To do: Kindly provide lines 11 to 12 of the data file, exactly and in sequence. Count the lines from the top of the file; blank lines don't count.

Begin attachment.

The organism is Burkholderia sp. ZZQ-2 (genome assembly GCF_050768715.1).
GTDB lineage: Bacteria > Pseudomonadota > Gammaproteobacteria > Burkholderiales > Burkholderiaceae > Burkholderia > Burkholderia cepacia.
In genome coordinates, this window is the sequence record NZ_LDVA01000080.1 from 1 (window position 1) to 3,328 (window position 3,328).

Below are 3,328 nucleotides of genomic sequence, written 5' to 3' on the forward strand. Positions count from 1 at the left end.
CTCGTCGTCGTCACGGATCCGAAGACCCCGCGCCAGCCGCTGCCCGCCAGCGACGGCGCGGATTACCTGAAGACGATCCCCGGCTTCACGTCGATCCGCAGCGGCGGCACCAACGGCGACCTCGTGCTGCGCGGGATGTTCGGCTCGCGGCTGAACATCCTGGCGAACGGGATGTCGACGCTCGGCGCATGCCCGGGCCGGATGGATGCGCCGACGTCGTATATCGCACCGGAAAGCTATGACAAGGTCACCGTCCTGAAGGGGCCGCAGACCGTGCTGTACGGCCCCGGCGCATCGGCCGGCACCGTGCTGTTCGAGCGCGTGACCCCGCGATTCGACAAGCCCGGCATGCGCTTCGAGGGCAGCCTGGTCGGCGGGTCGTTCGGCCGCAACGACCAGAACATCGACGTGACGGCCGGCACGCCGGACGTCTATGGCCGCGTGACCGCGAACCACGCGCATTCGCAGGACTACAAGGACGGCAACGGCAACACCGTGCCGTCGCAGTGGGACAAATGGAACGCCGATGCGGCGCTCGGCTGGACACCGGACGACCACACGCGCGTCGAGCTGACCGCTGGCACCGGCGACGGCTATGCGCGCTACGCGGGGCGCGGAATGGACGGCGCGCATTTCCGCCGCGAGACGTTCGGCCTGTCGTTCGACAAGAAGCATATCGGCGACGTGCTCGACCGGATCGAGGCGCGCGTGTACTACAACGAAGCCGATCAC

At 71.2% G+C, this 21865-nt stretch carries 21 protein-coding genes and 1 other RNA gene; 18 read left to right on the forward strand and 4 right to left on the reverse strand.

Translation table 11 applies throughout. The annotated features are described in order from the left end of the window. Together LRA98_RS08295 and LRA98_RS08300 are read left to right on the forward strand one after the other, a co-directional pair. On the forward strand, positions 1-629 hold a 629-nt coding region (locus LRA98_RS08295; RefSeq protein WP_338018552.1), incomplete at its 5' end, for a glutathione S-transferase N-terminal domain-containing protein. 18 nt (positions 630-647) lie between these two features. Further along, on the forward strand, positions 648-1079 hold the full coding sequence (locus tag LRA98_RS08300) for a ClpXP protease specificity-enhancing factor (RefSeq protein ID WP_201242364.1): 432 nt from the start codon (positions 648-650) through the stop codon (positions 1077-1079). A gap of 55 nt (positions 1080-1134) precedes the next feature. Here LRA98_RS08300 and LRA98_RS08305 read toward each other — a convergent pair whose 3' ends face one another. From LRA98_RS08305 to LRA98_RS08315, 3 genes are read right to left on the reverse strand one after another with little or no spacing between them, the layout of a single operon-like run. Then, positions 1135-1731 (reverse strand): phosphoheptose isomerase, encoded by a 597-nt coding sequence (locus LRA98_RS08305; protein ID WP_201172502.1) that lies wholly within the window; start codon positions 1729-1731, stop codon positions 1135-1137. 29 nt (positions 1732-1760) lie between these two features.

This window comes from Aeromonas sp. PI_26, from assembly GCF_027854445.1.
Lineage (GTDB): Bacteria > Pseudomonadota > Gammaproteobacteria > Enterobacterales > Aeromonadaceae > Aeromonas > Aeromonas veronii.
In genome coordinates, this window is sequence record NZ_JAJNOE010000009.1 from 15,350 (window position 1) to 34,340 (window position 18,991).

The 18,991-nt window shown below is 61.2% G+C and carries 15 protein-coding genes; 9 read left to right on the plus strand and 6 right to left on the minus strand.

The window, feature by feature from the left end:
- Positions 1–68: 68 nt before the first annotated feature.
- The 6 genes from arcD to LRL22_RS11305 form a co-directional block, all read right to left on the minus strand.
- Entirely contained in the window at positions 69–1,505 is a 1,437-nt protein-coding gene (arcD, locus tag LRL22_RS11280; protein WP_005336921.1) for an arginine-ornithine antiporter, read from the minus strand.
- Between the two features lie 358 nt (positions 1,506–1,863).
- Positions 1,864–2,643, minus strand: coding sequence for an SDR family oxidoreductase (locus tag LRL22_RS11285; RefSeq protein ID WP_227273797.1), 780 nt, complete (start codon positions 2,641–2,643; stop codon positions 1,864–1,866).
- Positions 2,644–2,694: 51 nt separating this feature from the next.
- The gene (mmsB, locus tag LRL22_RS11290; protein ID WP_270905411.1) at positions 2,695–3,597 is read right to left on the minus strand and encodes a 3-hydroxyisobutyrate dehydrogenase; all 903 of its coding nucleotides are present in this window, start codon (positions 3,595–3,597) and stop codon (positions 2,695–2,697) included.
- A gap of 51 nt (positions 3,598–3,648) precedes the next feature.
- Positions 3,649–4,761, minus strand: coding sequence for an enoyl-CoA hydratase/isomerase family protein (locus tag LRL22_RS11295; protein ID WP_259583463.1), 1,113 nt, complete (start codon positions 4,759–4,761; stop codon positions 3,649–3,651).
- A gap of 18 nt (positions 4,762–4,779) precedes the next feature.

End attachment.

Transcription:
The 18,991-nt window shown below is 61.2% G+C and carries 15 protein-coding genes; 9 read left to right on the plus strand and 6 right to left on the minus strand.

The window, feature by feature from the left end: